Vibrio cholerae has caused seven global pandemics to date. The ongoing pandemic, caused by Vibrio cholerae serogroup O1 El Tor, has been the most extensive in geographical spread and duration. It began in 1961 in Indonesia spreading through Asia and the Middle East and finally reaching Sub Saharan West Africa at the early 1970s. In the first year of the pandemic alone, over 150,000 cases and more than 20,000 deaths were recorded. V. cholerae is currently responsible for several outbreaks in Africa, some with a reported high mortality rate. Although extensive characterization has been carried out on epidemic strains in Asia, little information is available regarding the characteristics of the African outbreak strains. The aim of the present study is to characterize at the genotypic level the strains that are part of several outbreaks that occurred in Africa during 2007. Molecular techniques are used in order to evaluate a reliable tool that can be used to relate/discriminate the V. cholerae isolates obtained from diverse geographical areas. This study investigated whether a diverse group or a dominant clone is responsible for the spread of the reported cholera outbreaks. Eighty isolates of V. cholerae were phenotypically characterized using conventional microbiological procedures such as biochemical testing, and confirmed serologically by the slide agglutination test using specific antiserum to V. cholerae polyvalent O1 as well as serotype specific antisera for Inaba and Ogawa subtypes. Molecular characterization of strains was performed by using polymerase chain reaction (PCR), multilocus variable tandem repeat analysis (MLVA), mulitlocus sequence typing (MLST), and DNA sequencing for several virulent genetic elements such as the cholera toxin.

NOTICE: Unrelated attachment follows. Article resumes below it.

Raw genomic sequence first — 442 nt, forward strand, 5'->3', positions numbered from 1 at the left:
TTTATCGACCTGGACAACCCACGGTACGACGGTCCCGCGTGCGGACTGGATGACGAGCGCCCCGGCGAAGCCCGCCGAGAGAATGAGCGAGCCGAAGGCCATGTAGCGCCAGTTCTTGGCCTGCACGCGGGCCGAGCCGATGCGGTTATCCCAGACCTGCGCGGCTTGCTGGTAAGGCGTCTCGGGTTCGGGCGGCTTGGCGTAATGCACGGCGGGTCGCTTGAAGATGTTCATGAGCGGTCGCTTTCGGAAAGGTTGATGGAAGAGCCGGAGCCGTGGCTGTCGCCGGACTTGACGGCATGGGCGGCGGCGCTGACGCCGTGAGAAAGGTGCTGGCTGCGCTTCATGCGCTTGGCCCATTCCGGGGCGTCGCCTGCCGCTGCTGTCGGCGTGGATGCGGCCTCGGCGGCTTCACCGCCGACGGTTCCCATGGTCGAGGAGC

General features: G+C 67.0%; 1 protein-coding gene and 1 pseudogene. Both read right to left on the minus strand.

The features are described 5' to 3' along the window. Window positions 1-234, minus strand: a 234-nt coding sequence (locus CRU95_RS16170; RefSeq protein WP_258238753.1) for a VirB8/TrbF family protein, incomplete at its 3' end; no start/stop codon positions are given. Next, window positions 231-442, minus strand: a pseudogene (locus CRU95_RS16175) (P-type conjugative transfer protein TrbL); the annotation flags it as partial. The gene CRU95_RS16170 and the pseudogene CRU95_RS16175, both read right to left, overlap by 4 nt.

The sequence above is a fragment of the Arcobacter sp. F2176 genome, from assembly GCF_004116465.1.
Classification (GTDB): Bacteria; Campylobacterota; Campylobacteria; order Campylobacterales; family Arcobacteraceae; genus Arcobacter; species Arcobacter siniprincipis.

School of Sciences and Engineering

Degree Name

MS in Biology

First Advisor

Siam, Rania

Committee Member 1

Klena, John

Committee Member 2

Fouad, Salwa

Document Type



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